In focusing specifically on the comedic relief in the series, as mentioned before Sana’s mother has a myriad of loud hats which her pet squirrel inhabits, plays but doesn’t ‘crap’ in. Babbit is another source of comic relief. He is the mascot that is often overlooked and disrespected. He can be found at various different points throughout an episode and is often called out by Sana as some type of annoyance who won’t leave her alone. Poor Babbit, he just doesn’t get any love.
Moving on to the episodes, in the first one we are introduced to the anti-hero and arch nemesis of Sana, Akito. This ‘boss-monkey’ is making a mockery of their teacher’s attempts to fulfill her role in the educational system. This leader of anarchy inspires and prods the other boys in the class to prove the second law of physics, namely the existence of entropy.
Only one class member has the cohunes to stand up to this seeming jerk, Sana. Sana is determined to make this brawler a bawler and bring her educational environment to some sort of normalcy. This determination brings about a series of challenges to break Akito down and gain dominance over him. In the process, a secret teacher-love is discovered, a bungee-jumping contest occurs, we find out about rare amphibians, and finally, we experience a lack of undergarments.
In the end, Akito is finally under Sana’s control, and the class comes to a semblance of order. Can that be enough for Sana? Alas, in the second story arc, she finds herself now with a sense of responsibility for Akito, who transforms into a ‘lone wolf’. Sana has a new cause and pours her boundless energy into drawing out and figuring out the man behind the stoic mask. Sana is distressed to find that Akito may have a substantial reason for his dysfunctional attitude about life. His family relationships are found to be shattered after the death of his mother, which Akito is blamed for. Sana has a plan, and her meddling has a positive effect on the family dynamic in the (Akito’s family name) household.
Akito finds himself indebted to the Sana. A slow developing friendship begins between the classmates, but Akito may have a few more plans for their relationship. During a class field trip, as Sana brings Akito juice to help him with his nausea. After Sana dumps the juice on Akito’s head and attempts to clean him off, he takes advantage of her proximity. Sana experiences her first kiss, and Akito experiences the bottom of Sana’s foot.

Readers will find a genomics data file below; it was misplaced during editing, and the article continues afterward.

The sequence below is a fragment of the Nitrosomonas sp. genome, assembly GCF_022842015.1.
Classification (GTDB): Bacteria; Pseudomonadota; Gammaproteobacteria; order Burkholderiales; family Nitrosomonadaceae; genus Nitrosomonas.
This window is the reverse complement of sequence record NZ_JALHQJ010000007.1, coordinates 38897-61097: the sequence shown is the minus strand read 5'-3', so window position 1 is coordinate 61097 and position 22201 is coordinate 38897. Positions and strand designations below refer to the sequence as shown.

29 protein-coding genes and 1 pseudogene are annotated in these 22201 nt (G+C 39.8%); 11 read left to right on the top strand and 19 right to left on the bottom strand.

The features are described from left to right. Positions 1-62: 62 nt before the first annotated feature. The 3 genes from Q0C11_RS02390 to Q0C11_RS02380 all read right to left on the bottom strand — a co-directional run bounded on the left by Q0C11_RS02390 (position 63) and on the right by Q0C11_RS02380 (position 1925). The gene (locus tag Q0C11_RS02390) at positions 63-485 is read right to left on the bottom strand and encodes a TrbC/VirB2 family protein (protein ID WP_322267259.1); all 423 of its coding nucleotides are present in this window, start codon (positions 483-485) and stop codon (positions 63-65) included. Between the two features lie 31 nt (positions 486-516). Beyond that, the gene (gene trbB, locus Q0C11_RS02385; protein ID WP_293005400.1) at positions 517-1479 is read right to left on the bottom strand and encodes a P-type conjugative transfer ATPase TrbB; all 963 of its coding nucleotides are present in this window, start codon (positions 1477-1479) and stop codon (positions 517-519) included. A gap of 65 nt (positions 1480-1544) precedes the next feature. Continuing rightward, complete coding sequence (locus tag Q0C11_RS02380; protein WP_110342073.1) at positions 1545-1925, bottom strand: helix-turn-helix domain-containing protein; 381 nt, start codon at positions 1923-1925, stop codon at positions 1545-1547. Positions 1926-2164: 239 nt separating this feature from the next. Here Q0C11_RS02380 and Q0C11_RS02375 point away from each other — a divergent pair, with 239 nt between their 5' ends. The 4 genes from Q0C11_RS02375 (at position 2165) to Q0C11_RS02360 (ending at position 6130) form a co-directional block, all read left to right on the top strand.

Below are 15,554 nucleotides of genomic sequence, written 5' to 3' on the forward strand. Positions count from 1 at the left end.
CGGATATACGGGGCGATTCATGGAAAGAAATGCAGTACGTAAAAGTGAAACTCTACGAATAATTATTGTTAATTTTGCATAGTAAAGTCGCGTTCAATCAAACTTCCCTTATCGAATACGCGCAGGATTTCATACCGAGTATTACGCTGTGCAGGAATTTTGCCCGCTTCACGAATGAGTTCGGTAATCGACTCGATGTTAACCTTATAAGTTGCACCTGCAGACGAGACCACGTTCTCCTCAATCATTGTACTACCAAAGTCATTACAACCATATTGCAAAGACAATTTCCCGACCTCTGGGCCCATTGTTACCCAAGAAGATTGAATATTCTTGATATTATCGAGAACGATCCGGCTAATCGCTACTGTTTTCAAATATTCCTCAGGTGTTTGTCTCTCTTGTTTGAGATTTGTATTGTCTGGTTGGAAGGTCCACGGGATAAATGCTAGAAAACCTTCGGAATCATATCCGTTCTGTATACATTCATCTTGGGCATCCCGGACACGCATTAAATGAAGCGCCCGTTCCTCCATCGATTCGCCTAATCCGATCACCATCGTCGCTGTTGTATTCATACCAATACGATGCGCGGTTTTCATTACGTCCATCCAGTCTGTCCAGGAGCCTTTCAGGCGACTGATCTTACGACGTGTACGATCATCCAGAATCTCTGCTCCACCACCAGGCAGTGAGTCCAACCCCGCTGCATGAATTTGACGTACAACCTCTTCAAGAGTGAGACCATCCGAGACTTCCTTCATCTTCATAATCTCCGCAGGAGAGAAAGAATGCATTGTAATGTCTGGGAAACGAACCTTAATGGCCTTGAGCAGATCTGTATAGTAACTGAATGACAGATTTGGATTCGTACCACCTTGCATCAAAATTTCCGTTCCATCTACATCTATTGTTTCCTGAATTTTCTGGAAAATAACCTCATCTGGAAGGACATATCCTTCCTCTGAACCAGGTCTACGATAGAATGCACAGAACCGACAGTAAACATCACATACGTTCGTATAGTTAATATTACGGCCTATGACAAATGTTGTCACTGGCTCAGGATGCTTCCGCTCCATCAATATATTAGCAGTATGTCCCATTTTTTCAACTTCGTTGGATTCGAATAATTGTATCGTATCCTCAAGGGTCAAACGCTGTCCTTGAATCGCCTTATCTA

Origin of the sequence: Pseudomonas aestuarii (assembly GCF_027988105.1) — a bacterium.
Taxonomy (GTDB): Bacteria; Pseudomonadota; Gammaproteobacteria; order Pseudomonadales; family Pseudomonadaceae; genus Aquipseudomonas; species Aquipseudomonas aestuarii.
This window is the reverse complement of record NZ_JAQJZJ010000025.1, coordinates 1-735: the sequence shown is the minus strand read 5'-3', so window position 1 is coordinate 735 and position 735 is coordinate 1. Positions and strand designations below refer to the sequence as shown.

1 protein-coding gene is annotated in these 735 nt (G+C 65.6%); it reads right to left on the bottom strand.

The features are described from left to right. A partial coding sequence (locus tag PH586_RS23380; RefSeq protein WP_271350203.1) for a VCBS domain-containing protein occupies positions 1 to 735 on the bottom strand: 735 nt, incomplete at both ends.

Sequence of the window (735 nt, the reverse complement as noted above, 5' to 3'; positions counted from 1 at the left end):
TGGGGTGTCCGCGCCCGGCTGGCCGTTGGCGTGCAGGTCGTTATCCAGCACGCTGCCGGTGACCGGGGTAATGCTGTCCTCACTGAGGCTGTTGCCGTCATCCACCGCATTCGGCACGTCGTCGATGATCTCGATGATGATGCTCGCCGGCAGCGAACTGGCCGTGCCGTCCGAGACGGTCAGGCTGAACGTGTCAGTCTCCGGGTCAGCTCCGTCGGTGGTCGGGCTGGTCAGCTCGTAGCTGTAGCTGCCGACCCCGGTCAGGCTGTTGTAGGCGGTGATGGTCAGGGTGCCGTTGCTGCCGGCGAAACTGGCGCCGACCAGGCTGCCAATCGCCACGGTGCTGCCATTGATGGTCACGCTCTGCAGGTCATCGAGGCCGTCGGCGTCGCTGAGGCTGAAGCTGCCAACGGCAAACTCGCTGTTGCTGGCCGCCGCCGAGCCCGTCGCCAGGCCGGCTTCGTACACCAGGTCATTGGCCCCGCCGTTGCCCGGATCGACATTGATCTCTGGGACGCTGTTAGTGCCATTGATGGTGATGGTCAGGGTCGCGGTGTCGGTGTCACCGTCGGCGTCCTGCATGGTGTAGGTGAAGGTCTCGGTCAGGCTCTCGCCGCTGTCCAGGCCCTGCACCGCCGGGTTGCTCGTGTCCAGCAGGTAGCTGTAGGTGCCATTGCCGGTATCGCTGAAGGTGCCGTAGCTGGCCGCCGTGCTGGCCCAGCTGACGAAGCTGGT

Spinning off of this story arc, we soon learn that Rei has an ex-girlfriend who just so happens to be a very famous actress that is currently working on a project with Sana. This uproots Sana’s world as this actress threatens her whole perception and security in Rei. How Sana handles this issue is a whole new story. Sana struggles to confront her true feelings and the reality of Rei’s true relationship with her. The loss of a youthful, innocent make-believe world and the lesson of how to confront real life can be difficult, especially for sixth-grade girl who seems to have it all.
The third story arc is shrouded in mystery, emotion, and apprehensions. Sana has a secret; one that she feels may take her world and tear it from its very foundations. How will she deal with the revelation of that secret and will her family and new found friend, Akito, be there for her in her greatest hour of need? Get the box set and enjoy the high-speech journey!
This is a high-energy series that gives the viewer plenty of smiles and light-hearted laughter in the midst of numerous of well-developed plot arcs. There are some substantial issues that are approached in a manner that is playful, yet packs a punch. A must see for any anime fan.
Japanese 2.0 Language, English 2.0 Language, English Subtitles, English Commentary, Character Profiles
Content Grade: A
Audio Grade: B
Video Grade: A
Packaging Grade: B+
Menu Grade: A
Extras Grade: B+
Released By: Funimation
Release Date: August 3rd, 2010
Running Time: 630 Minutes
Video Encoding: 480i/p MPEG-2
Aspect Ratio: 1.33:1